Idyllic rural scent


When getting old, many formerly rural people yearn to be back to their hometown. I am, too. Yet, my concept of ‘hometown’ seems to change with time. It now does not merely mean the place where I was born and grew up, with many nostalgic memories of the tranquil life filled with familiar rustic scents. It is rather any typical rural place in Vietnam that can give me a peaceful mind.

I was born and raised in the countryside of Vietnam, but then came to a large city to pursue higher education and a career.

Looking back at my whole life, I sometimes feel it is so much like a composition, with a hooking introduction in the rural area, the harsh and challenging body fighting in the city. With that in mind, I truly do not want to drag this body in a large stressful urban area forever, without a satisfying conclusion back to the countryside.

Yet at the same time, I realize that the ‘hometown’ in my mind is something so far from my reach, like a person aching to see the first love just one more time even though highly aware that it is impossible. After all, life is not a dream!

Also, I discover that my concept of ‘hometown’ seems to change with time. Basically, it means a place where a person was born. But broadly speaking, any location in this country shares the same name of ‘Vietnam’, with similar scenes of serene rice fields, green tree groups, tranquil rivers, starry skies, flickering fireflies at night and the same nostalgic scents of wild flowers and weeds; with the same characteristic of sincere care and tolerance among neighbors.

“Be it the sea or the mountain, home is where the heart feels peaceful” (translated from the poem by Chinese poet Bai Juyi). This has always been my favorite lines. A hometown should be able to gives a person calmness, bliss, and tranquility.

Bearing that in mind, I chose Long My Commune (located in Dat Do District of Ba Ria – Vung Tau Province) to spend the rest of my retired life. The place is quite near Phuoc Hai Sea and Minh Dam Mountain, which means I can enjoy different natural landscapes conveniently.

Moving here, I do have a chance to revive my childhood farming habits, happily getting away from the noisy and stressful life of the city.

Then I discover one particular interesting behavior of watchdogs. It is normal that each house in the rural area has one or two dogs to safeguard the property. They are quite kind and good-looking, yet are able to bark harshly, especially at night, provoking other dogs to do the same. “One dog barks at something, the rest bark at him” (Chinese proverb) seems to be the case here.

At first, I felt quite annoyed, thinking that I did not do anything wrong, neither was I look like an ill guy at all. How could dogs bark at me so harshly like that?

After some time living in the neighborhood, I started to understand the logic behind. Actually, these dogs are very sensitive to smells. They can discover the smell of strangers from a long distance, and thus barking as a warning.

One afternoon not long after I had moved to my new house, as I was riding my bike to a weeds field, I saw a dog from afar. It detected me and began to bark loudly. It was such a funny sight to see a dog showing its ready-to-fight state from such a long distance, as if I could fly over and steal its owner’s property right away!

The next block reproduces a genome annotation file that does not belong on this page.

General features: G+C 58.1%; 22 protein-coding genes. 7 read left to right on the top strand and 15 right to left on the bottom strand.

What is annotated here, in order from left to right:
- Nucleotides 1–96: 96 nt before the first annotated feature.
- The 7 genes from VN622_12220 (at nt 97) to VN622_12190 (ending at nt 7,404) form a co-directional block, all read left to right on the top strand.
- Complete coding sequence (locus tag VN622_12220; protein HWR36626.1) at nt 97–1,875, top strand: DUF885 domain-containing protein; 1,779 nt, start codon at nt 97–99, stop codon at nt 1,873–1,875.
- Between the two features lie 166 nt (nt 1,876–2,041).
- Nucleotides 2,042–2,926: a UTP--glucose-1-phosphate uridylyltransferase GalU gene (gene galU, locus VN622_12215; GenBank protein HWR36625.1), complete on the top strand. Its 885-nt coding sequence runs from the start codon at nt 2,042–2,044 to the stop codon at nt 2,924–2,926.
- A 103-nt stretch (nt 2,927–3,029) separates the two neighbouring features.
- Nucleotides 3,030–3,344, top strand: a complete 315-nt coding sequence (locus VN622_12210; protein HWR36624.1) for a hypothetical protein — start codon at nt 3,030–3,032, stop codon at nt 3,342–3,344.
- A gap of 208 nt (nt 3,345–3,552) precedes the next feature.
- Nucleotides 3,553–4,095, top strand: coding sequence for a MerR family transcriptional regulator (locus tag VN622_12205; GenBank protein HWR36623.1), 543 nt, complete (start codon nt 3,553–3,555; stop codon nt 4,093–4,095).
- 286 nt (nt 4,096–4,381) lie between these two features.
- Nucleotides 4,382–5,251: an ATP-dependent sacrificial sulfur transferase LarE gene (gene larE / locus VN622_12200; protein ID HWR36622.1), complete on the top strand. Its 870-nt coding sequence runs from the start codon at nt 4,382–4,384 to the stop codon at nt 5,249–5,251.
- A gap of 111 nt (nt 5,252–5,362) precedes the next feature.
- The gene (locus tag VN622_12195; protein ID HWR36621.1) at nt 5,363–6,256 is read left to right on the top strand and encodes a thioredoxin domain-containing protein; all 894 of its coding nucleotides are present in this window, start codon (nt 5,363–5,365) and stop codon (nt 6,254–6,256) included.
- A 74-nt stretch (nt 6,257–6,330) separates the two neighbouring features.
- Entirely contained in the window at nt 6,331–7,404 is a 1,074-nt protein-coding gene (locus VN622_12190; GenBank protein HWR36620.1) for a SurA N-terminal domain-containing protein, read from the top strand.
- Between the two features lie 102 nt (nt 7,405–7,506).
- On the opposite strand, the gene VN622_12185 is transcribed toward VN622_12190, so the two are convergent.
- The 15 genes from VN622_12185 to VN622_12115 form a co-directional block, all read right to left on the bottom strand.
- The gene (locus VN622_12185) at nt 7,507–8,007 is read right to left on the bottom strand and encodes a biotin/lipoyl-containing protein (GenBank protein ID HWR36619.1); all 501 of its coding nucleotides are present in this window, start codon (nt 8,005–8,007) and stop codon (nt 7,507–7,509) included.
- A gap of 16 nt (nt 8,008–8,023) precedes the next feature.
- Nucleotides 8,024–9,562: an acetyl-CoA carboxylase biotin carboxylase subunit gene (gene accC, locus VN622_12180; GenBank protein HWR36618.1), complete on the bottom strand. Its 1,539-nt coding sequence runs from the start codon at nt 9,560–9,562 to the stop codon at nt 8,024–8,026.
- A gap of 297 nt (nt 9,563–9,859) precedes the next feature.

Then when I spent more time in the neighborhood, these dogs seemed to regard my smell as a familiar one. They now stop barking whenever seeing me, and even wag their tail as I come near.

What about my children and their adaptation to the rural environment? They gradually get used to the idyllic unique scent of the countryside, coming from cow dung, rotten logs, or weeds. And now they can explain my action of using a dried bamboo stick to ruffle into the weeds early in the morning just to enjoy the scent.

In our garden, there lives a large gecko. The first time I saw it, I was frightened. Night after night, when everything is covered in darkness, its voice echoes in rhythm like a highlight being programed in advance. The sound was a bit scary and made me sleepless sometimes then. But strangely, when I need to come back to the city for a few days, it is that sound that I miss the most.

“Oh how I miss the sound of that giant gecko at home!”, I once exclaimed to my wife. She burst into laughter before teasing me “Oh it’s okay as long as it’s not the sound of any charming girl! I allow you to do that, so go ahead!”

Strange as it may seem, I can now sleep better when being surrounded by this magical sound. Maybe it is because the gecko has made the night less lonely to me.

It is said that geckos bring about good luck. I quite agree, as having a gecko around means your place is close to nature and far away from pollution.

I have grown different kinds of flowers and trees in my garden. My friends gave some as well. Among them is a honey locust tree. Looking at the tree now, I can imagine a scenery where the wide shading of its leaves cools my garden on hot days, and where its fruits hang happily from the branches waiting to be picked up, or even the scenery of my wife roasting honey locust, creating an attractive particular scent.

Oh it seems any rural scent coming from our nostalgic memory is able to make our eyes watering.

By Tran Nha Thuy – Translated by Vien Hong

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